In 2009, Obama called New York City mayor Michael Bloomberg an “outstanding mayor”. Yet he overlooked the fact that more than 4 million people were stopped-and-frisked under Bloomberg’s watch. Along with Carl Dix and others, I sat in a jail two years later for protesting these very same policies that Obama ignored when praising Bloomberg.

Yet the mainstream media and academia failed to highlight these painful truths linked to Obama. Instead, most well-paid pundits on TV and radio celebrated the Obama brand. And most black spokespeople shamelessly defended Obama’s silences and crimes in the name of racial symbolism and their own careerism. How hypocritical to see them now speak truth to white power when most went mute in the face of black power. Their moral authority is weak and their newfound militancy is shallow.

The gross killing of US citizens with no due process after direct orders from Obama was cast aside by neoliberal supporters of all colors. And Edward Snowden, Chelsea Manning, Jeffrey Sterling and other truth-tellers were demonized just as the crimes they exposed were hardly mentioned.

The president’s greatest legislative achievement was to provide healthcare for over 25 million citizens, even as another 20 million are still uncovered. But it remained a market-based policy, created by the conservative Heritage Foundation and first pioneered by Mitt Romney in Massachusetts.

Obama’s lack of courage to confront Wall Street criminals and his lapse of character in ordering drone strikes unintentionally led to rightwing populist revolts at home and ugly Islamic fascist rebellions in the Middle East. And as deporter-in-chief – nearly 2.5 million immigrants were deported under his watch – Obama policies prefigure Trump’s barbaric plans.

Bernie Sanders gallantly tried to generate a leftwing populism but he was crushed by Clinton and Obama in the unfair Democratic party primaries. So now we find ourselves entering a neofascist era: a neoliberal economy on steroids, a reactionary repressive attitude toward domestic “aliens”, a militaristic cabinet eager for war and in denial of global warming. All the while, we are seeing a wholesale eclipse of truth and integrity in the name of the Trump brand, facilitated by the profit-hungry corporate media.

What a sad legacy for our hope and change candidate – even as we warriors go down swinging in the fading names of truth and justice.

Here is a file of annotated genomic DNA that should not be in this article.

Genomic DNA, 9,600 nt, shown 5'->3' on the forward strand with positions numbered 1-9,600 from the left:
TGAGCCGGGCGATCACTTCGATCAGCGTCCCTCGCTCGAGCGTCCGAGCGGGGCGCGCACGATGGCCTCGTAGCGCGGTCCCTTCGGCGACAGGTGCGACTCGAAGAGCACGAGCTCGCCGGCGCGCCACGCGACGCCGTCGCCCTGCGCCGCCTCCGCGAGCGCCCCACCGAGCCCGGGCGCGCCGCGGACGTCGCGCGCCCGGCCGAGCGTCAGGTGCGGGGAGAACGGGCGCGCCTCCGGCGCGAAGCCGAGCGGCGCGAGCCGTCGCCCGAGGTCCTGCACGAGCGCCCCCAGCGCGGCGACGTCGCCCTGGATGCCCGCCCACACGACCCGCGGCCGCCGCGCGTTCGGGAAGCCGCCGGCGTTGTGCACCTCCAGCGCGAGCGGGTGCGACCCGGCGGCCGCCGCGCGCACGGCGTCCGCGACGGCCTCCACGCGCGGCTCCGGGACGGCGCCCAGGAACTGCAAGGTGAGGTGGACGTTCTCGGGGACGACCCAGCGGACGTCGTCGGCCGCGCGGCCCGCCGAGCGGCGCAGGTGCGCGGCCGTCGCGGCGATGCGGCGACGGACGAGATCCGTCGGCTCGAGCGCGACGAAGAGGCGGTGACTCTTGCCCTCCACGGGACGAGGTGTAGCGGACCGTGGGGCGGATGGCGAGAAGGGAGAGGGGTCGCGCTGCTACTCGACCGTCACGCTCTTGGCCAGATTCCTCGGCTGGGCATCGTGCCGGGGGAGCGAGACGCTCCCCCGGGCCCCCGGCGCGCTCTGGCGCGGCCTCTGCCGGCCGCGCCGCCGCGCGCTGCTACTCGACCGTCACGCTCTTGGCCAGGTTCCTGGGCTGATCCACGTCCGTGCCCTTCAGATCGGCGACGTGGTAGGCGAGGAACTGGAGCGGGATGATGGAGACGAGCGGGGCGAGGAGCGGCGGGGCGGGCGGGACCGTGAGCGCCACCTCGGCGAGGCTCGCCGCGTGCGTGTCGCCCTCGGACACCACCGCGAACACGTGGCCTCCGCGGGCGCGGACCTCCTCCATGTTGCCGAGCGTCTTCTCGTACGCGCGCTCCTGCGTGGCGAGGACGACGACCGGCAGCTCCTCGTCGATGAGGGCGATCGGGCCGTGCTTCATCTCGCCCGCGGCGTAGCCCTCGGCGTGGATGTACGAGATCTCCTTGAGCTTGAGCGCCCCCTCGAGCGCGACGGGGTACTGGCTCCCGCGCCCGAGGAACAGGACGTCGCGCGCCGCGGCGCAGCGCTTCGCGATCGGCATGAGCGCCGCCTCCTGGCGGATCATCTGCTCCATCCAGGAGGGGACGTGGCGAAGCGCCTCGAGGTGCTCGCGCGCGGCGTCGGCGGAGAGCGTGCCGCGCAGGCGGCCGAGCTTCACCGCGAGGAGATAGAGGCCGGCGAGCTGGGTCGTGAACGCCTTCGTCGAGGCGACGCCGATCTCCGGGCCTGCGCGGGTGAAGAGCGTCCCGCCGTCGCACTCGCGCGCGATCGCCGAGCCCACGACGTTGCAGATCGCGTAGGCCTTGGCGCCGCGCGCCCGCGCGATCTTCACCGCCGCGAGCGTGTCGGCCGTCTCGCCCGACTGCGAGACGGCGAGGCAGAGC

https://www.theguardian.com/commentisfree/2017/jan/09/barack-obama-legacy-presidency?CMP=share_btn_fb

Capitalism Is Collapsing — and Nothing Is Rising to Replace It

ECONOMY
Author Wolfgang Streeck describes the phenomenon as “a death from a thousand cuts.”

Photo Credit: Shutterstock.com/durantelallera

Some anonymous wise person once observed that it is easier to imagine the end of the world than the end of capitalism. But Wolfgang Streeck, a 70-year-old German sociologist and director emeritus of the Max Planck Institute for the Study of Societies, thinks capitalism’s end is inevitable and fast approaching. He has no idea what, if anything, will replace it.

This is the premise of his latest book, How Will Capitalism End?, which goes well beyond Thomas Piketty’s Capital in the 21st Century. Piketty thinks capitalism is getting back into the saddle after being ruined in two world wars. Streeck thinks capitalism is its own worst enemy and has effectively cut itself off from all hope of rescue by destroying all its potential rescuers.

“The end of capitalism,” he writes in the introduction, “can then be imagined as a death from a thousand cuts… No effective opposition being left, and no practicable successor model waiting in the wings of history, capitalism’s accumulation of defects, alongside its accumulation of capital, may be seen… as an entirely endogenous dynamic of self-destruction.”

According to Streeck, salvation doesn’t lie in going back to Marx, or social democracy, or any other system, because there is no salvation at all. “What comes after capitalism in its final crisis, now under way, is, I suggest, not socialism or some other defined social order, but a lasting interregnum — no new world system equilibrium… but a prolonged period of social entropy or disorder.”

Five developments, three crises

If we need a historical parallel, the interregnum between the fall of Rome and the rise of feudalism might serve. The slave economy of Rome ended in a chaos of warlords, walled towns and fortress-estates, and enclaves ruled by migrant barbarians. That went on for centuries, with warlords calling themselves “Caesar” and pretending the Empire hadn’t fallen. Streeck sees the interregnum emerging from five developments, each aggravating the others: “stagnation, oligarchic redistribution, the plundering of the public domain, corruption, and global anarchy.”

All these problems and more have grown through “three crises: the global inflation of the 1970s, the explosion of public debt in the 1980s, and rapidly rising private indebtedness in the subsequent decade, resulting in the collapse of financial markets in 2008.” Anyone of a certain age in  British Columbia has vivid personal recollections of these crises and the hurt they caused. The strikes and inflation of the 1970s preceded the Socreds’ “restraint” era, and now we mortgage our lives for a foothold in the housing market. Streeck reminds us that it was nothing personal, just business. We weren’t just coping with one damn thing after another; given his perspective, we can see how it all fit together with an awful inevitability.